DOWNEY (CBSLA.com) — The man, who led police on a chase then took hostages in a Downey restaurant before being killed by Los Angeles County Sheriff’s SWAT deputies Thursday night, has been identified as 41-year-old Eddie Tapia.
Deputies fatally shot the suspect inside Chris’ and Pitt’s barbecue at 9243 Lakewood Boulevard around 7:45 p.m. Thursday.
About 45-minutes before Tapia ran into the restaurant, he led authorities on a high-speed chase that began in an unincorporated area near Whittier. The pursuit went through Monterey Park, Montebello and East Los Angeles.
It ended in Downey when the car he was driving crashed into another vehicle following a PIT maneuver by a California Highway Patrol cruiser. Tapia got out of the vehicle and fired shots into the air as he ran toward the restaurant and took hostages.
According to Diana Olivares, who was one of the hostages, the suspect kept saying he was sorry.
“He said I don’t want to hurt you. I don’t want to hurt you. But I need medicine,” Olivares said. She said he kept waving the gun and telling people to keep quiet.
According to hostage Jerry Arroyo, “That’s when he kinda started pointing the gun towards our direction and said: ‘Get away from the door. Don’t open the door. Get over here.”’
“I didn’t know if he was there to rob the place or what he was doing,” said hostage Robert Adams. He said he and a few other men convinced Tapia to let the women and children go free. And he did. Adams said when Tapia was not looking, he escaped through the front door.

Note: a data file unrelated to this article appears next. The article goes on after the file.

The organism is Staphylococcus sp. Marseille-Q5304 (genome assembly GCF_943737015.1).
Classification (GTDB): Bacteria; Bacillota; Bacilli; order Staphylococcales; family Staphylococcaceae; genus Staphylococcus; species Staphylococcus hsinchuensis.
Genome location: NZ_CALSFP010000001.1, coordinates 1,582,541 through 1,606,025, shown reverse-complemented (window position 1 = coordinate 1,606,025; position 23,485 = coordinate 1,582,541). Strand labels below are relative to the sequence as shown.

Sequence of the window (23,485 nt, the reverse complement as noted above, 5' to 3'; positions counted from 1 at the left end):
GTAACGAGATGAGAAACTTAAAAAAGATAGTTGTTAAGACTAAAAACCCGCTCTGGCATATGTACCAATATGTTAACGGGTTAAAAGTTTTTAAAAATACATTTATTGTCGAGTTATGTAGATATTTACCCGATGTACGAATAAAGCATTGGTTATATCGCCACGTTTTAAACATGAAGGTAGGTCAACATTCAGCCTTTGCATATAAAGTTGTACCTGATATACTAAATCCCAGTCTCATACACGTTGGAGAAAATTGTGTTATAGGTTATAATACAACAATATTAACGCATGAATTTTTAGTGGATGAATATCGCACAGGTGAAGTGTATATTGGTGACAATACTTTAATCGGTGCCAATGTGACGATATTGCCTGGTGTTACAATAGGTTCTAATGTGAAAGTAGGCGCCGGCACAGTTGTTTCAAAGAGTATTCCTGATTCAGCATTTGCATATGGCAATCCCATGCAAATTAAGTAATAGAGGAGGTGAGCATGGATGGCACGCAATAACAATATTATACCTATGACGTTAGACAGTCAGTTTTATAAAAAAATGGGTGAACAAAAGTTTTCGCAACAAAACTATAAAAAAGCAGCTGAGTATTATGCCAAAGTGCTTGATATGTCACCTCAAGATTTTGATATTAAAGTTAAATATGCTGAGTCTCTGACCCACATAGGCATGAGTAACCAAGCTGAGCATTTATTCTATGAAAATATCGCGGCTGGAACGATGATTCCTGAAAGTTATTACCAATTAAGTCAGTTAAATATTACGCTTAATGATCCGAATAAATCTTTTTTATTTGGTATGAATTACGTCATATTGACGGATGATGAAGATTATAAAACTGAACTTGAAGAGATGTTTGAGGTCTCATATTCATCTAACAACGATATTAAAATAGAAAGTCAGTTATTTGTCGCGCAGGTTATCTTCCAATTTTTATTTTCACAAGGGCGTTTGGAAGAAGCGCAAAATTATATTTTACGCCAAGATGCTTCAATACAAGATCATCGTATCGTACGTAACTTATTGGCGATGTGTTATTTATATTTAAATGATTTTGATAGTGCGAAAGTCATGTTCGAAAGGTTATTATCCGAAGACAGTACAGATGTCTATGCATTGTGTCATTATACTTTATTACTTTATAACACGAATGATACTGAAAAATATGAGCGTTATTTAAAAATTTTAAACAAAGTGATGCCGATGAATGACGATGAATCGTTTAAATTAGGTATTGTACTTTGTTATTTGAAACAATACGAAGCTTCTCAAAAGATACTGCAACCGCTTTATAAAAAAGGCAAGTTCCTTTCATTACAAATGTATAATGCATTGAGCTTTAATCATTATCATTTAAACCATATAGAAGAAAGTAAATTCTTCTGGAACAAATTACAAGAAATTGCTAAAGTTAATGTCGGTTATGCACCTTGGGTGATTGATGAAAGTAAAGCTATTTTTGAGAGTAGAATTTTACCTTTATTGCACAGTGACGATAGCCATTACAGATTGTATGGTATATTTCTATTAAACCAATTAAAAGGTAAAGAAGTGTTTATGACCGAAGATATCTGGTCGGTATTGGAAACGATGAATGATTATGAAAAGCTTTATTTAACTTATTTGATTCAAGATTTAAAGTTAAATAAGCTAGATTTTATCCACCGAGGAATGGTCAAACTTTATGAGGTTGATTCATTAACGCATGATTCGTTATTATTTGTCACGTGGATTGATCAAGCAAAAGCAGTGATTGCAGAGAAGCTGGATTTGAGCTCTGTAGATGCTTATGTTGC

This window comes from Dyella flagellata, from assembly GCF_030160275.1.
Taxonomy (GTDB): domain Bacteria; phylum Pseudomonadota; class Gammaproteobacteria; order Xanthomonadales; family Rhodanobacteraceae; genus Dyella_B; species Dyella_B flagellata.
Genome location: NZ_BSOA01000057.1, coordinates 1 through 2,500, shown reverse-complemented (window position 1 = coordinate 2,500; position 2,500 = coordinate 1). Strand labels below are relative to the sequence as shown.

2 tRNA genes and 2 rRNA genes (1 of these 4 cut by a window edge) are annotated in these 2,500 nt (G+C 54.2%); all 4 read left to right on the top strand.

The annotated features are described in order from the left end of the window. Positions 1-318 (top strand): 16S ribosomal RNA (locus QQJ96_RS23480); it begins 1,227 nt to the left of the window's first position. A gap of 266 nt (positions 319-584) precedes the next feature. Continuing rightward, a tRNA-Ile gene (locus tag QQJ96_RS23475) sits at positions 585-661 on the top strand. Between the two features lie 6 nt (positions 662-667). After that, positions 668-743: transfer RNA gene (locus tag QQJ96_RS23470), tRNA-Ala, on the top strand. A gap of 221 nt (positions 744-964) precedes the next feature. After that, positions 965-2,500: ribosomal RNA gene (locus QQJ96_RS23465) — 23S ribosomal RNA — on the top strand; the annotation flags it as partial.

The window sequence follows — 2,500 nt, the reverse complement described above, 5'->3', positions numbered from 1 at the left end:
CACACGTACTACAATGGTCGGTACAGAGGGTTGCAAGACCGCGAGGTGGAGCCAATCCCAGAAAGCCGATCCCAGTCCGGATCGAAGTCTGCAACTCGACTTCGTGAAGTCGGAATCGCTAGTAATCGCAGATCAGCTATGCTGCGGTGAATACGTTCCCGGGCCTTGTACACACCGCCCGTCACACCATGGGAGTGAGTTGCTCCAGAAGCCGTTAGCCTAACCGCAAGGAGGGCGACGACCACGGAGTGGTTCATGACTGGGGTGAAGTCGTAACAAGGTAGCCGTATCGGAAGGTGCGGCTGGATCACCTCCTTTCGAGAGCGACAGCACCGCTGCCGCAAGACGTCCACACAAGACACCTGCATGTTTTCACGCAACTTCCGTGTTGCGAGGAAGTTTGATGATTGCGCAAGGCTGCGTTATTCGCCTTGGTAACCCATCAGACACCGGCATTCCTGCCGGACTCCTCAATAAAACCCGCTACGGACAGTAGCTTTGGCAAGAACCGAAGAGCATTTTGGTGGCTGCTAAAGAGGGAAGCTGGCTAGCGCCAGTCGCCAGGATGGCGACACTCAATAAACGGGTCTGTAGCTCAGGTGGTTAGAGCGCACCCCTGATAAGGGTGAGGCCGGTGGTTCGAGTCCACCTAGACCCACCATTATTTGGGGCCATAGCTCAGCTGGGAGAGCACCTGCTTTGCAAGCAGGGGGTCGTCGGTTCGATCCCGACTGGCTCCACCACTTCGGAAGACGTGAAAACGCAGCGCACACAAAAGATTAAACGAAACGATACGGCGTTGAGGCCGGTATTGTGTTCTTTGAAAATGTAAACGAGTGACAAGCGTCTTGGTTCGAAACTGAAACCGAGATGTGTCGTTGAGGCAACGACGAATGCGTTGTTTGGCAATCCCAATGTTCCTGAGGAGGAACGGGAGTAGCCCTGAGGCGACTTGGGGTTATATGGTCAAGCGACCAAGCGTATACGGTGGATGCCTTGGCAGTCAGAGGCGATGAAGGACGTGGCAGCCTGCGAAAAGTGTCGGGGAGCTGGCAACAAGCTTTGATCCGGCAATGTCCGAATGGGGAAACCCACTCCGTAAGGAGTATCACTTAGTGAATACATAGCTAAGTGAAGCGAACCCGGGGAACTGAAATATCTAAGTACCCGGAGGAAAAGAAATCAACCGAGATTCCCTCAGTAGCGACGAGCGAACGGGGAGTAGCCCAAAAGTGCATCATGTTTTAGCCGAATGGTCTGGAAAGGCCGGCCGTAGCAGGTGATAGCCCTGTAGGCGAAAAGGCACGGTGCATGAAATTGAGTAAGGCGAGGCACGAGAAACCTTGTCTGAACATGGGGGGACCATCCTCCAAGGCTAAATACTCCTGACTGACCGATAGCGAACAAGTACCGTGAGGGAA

Asked if at any point Adams thought Tapia was going to shoot him, Adams said: “Yeah, as I was running out the door, he could have just shot me in the back.”
At this point, SWAT deputies had the restaurant surrounded. When they stormed into the building, they ordered Tapia to put down his weapon. He refused.
That’s when deputies shot and killed the suspect, according to Cmdr. Mike Parker. By then, there were only four hostages, all men, left inside the restaurant. They were not hurt.
Tapia was pronounced dead at the scene. He was accused of stealing a car and carjacking a second vehicle Thursday night.
CBS2/KCAL9 Investigative Reporter David Goldstein dug into Tapia’s background and discovered he has been in and out of prison for much of the last 17 years, and he was released from jail more than three months ago.
The letters “CB” in the photo of his mug shot, taken in 2014, stand for ‘county boarder’—meaning he was serving county time in a state prison. Among the crimes of which Tapia was convicted were evading police while driving recklessly and auto theft. He was released from jail in May after serving a year and a half for grand theft.
Tapia spent eight years and five months of the last 15 years behind bars.
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